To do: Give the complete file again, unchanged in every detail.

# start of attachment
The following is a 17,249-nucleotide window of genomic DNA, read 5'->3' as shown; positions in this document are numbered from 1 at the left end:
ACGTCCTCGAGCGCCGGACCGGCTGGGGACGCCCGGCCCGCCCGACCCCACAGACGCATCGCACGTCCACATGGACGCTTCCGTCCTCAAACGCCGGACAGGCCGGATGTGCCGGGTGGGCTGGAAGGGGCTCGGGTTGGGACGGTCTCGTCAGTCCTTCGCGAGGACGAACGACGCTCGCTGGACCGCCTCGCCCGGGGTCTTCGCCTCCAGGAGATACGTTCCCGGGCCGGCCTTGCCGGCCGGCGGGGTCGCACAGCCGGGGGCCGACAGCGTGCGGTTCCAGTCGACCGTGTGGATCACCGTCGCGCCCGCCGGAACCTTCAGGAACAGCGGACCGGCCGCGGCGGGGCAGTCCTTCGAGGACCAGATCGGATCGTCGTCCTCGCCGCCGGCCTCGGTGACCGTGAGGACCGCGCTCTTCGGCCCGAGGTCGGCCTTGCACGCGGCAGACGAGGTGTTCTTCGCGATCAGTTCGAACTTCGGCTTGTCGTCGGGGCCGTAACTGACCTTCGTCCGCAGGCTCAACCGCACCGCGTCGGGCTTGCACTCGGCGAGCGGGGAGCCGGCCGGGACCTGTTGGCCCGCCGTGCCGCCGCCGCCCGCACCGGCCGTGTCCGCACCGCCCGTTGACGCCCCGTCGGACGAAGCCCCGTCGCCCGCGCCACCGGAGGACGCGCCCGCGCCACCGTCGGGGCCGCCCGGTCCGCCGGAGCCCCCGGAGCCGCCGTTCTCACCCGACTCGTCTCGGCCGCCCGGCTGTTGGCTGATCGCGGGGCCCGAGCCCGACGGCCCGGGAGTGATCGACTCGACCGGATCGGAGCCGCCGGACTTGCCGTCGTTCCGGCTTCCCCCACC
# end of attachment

The following is a 17,249-nucleotide window of genomic DNA, read 5'->3' as shown; positions in this document are numbered from 1 at the left end:
ACGTCCTCGAGCGCCGGACCGGCTGGGGACGCCCGGCCCGCCCGACCCCACAGACGCATCGCACGTCCACATGGACGCTTCCGTCCTCAAACGCCGGACAGGCCGGATGTGCCGGGTGGGCTGGAAGGGGCTCGGGTTGGGACGGTCTCGTCAGTCCTTCGCGAGGACGAACGACGCTCGCTGGACCGCCTCGCCCGGGGTCTTCGCCTCCAGGAGATACGTTCCCGGGCCGGCCTTGCCGGCCGGCGGGGTCGCACAGCCGGGGGCCGACAGCGTGCGGTTCCAGTCGACCGTGTGGATCACCGTCGCGCCCGCCGGAACCTTCAGGAACAGCGGACCGGCCGCGGCGGGGCAGTCCTTCGAGGACCAGATCGGATCGTCGTCCTCGCCGCCGGCCTCGGTGACCGTGAGGACCGCGCTCTTCGGCCCGAGGTCGGCCTTGCACGCGGCAGACGAGGTGTTCTTCGCGATCAGTTCGAACTTCGGCTTGTCGTCGGGGCCGTAACTGACCTTCGTCCGCAGGCTCAACCGCACCGCGTCGGGCTTGCACTCGGCGAGCGGGGAGCCGGCCGGGACCTGTTGGCCCGCCGTGCCGCCGCCGCCCGCACCGGCCGTGTCCGCACCGCCCGTTGACGCCCCGTCGGACGAAGCCCCGTCGCCCGCGCCACCGGAGGACGCGCCCGCGCCACCGTCGGGGCCGCCCGGTCCGCCGGAGCCCCCGGAGCCGCCGTTCTCACCCGACTCGTCTCGGCCGCCCGGCTGTTGGCTGATCGCGGGGCCCGAGCCCGACGGCCCGGGAGTGATCGACTCGACCGGATCGGAGCCGCCGGACTTGCCGTCGTTCCGGCTTCCCCCACC